Bill OKs voting right for former prisoners

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ALBANY — Formerly incarcerated people who have been recently released from state prison in New York would automatically regain the right to vote, according to legislation passed in Albany on Wednesday.

The legislation, which awaits Gov. Andrew M. Cuomo’s signature, would make a three-year-old practice that restored voting rights to parolees using an approval process permanent, according to an announcement by Assembly Speaker Carl Heastie.

“The Assembly Majority knows that voting is a fundamental right of our democracy and is an integral part of community and civic engagement,” said Heastie. “This legislation would end the disenfranchisement of people who are actively working to rehabilitate themselves and reengage with their communities and public life.”

The legislation would restore voting rights to individuals released and under supervision, rather than delaying restoration of the right to vote for months or years until the person has been discharged from parole or reached the maximum expiration (supervision) date, Heastie said. Additionally, the legislation would establish requirements to ensure these individuals are notified that their voting rights are restored upon release.

The bill would also require that releasees be provided a voter registration/declination form, assistance in filling out the form, and other voter education materials provided by the board of elections.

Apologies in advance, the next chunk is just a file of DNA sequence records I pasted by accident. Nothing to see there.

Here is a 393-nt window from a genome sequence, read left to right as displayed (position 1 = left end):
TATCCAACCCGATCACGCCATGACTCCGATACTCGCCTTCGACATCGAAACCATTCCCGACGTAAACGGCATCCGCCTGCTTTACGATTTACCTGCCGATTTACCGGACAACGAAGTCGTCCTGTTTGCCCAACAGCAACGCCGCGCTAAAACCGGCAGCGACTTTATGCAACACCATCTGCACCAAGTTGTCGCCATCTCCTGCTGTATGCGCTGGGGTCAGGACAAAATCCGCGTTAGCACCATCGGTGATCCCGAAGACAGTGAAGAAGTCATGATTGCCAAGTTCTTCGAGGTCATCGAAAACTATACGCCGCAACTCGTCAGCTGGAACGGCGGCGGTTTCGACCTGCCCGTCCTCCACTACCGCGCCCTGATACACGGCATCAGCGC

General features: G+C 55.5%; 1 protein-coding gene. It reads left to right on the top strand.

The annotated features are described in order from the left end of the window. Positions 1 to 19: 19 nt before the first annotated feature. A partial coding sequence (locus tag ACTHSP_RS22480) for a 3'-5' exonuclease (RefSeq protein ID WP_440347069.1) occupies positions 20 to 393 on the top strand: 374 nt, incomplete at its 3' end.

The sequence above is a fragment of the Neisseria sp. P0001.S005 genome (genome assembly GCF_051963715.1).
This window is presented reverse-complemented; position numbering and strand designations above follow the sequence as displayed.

Under current law, individuals convicted of felonies who have been released from prison cannot vote while they are under community supervision unless they have had the right restored by a certificate of relief, a certificate of good conduct or a pardon from the governor.

In general, New York law allows individuals convicted of felonies to vote after they have been discharged from parole or reached the maximum expiration of their sentences, which might not take place until after a formerly incarcerated person has spent many years in the community. Once supervision is over, many formerly incarcerated individuals do not register to vote because they are not aware that they are eligible, Heastie’s announcement added.

In 2018, the governor signed an executive order establishing a regular procedure for restoring voting rights to formerly incarcerated individuals through conditional pardons. Under this system, the Department of Corrections and Community Supervision (DOCCS) has each month provided a list to the governor’s office of individuals who were released to parole supervision that month.

The governor’s office reviews the list and grants these limited pardons.

Since 2018, more than 60,000 New Yorkers under post-release supervision have been granted a conditional pardon restoring voting rights pursuant to this executive order.

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